• • A systematic review was done to evaluate the evidence of both oral and topically applied medications in the treatment of osteoarthritis. Capsaicin gel was effective in the management of osteoarthritis. Five randomized controlled trials (RCTs) were evaluated and showed treatment efficacy. In three of the trials, patients applied 0.025% capsaicin four times daily for 4-12 weeks. In the fourth study, 0.015% capsaicin was applied once daily for 6 weeks. The fifth study utilized 0.075% capsaicin four times daily for 4 weeks. In all trials, capsaicin showed a significant improvement in pain compared to placebo. All trials also showed a significant improvement in pain upon movement. Adverse effects included redness and burning sensation.6
  • • A randomized, double-blind, crossover, placebo-controlled clinical study conducted by Kulkantrakorn et al.7 investigated the efficacy and safety of a 0.075% topical capsaicin lotion on painful diabetic neuropathy. The study included patients with both types 1 and 2 diabetes mellitus who had suffered from painful diabetic neuropathy for at least 1 month. Treatment intervention was studied for 8 weeks followed by a 4-week washout period before crossing over to the other treatment. Participants were instructed to apply the capsaicin lotion to the painful area three times a day. The primary outcome of this study was a reduction in mean pain score from baseline, which was assessed using the visual analog scale (VAS). The secondary endpoints included score changes in neuropathic pain scale, assessing pain with the short form McGill Pain Questionnaire, and the proportion of patients with pain score reductions of 30% to 50%. Safety was also investigated at each visit during the study. There were no significant improvements in pain control compared to placebo for any of the pain measures or for the proportion of patients with pain score reductions of 30% to 50%. There were some adverse effects seen from the group using capsaicin including burning, edema, and erythema. This study failed to show that there was a benefit from using a capsaicin lotion with a concentration of 0.075%.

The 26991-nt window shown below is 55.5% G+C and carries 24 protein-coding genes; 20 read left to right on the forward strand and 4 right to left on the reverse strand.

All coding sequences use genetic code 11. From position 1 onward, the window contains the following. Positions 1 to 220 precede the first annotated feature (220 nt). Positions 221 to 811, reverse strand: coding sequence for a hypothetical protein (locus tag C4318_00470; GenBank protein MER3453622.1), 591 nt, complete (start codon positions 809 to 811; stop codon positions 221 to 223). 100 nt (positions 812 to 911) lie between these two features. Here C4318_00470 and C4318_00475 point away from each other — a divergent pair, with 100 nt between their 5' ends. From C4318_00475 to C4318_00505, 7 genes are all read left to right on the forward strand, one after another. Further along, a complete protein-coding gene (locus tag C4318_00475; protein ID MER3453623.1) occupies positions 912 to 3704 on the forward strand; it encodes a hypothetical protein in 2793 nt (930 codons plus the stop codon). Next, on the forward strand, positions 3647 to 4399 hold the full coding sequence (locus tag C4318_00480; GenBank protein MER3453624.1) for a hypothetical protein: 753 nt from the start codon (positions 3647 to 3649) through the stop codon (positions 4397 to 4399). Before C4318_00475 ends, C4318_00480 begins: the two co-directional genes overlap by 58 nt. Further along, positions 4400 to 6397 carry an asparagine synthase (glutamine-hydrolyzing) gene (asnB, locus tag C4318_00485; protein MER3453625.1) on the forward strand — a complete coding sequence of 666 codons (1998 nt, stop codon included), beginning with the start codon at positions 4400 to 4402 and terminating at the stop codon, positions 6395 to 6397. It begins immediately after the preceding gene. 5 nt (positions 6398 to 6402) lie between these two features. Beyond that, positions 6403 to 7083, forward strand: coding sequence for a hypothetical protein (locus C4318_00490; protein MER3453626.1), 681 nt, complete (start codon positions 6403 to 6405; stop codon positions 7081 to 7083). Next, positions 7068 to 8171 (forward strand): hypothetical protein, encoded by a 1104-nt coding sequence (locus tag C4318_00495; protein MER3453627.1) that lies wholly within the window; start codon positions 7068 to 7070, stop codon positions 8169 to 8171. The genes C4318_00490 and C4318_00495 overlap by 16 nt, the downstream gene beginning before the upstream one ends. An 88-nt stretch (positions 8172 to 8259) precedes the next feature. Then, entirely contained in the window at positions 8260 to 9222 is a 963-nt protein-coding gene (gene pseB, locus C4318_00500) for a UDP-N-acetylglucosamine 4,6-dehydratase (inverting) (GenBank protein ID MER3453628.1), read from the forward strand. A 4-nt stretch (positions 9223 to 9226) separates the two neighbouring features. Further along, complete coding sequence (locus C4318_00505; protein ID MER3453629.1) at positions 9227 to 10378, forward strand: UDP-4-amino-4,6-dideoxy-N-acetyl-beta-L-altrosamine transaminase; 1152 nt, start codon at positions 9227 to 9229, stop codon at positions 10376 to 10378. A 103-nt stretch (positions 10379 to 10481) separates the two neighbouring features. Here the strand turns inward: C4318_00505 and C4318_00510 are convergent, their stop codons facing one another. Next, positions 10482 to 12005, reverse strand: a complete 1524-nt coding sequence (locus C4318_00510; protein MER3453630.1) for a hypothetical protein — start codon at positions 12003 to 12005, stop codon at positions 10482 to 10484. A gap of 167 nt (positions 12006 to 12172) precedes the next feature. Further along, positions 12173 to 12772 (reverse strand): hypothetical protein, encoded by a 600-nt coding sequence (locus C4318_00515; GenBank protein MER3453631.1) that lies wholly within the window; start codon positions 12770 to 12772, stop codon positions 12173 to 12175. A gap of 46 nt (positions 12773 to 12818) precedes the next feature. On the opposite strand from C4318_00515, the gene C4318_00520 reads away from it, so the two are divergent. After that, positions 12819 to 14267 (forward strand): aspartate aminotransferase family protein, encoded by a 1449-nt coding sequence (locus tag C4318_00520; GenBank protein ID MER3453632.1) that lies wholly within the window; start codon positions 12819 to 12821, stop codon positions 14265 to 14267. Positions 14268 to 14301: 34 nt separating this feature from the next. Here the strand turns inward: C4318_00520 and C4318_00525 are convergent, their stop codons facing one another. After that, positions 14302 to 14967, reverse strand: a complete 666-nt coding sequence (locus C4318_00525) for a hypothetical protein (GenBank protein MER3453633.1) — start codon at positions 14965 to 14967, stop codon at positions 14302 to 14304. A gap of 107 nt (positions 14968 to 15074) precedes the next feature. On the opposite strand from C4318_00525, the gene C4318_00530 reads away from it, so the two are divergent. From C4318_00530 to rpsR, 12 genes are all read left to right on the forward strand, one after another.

• • Casanueva et al.8 conducted a two-armed randomized clinical trial testing the effectiveness of Sensedol®, a 0.075% capsaicin topical treatment, in patients with severe fibromyalgia. The primary outcome of this study was a change in the overall score of pain. The secondary outcomes included other fibromyalgia-related variables. A total of 130 patients were treated for 6 weeks and evaluated both at the beginning and end of the 6-week treatment period and again at 6 weeks post-treatment. Participants were instructed to apply the cream three times a day to the affected area. The researchers found that at the end of the 6-week treatment period, patients had shown significant improvements in myalgic score. Six weeks after treatment, patients showed significant improvement in several clinical outcomes, including myalgic score and pressure pain threshold, but the VAS score for pain did not show statistically significant improvement. The overall conclusion from this study was that 0.075% capsaicin cream can provide short-term improvement. The researchers acknowledged that the treatment duration was short and recognize that further studies are needed.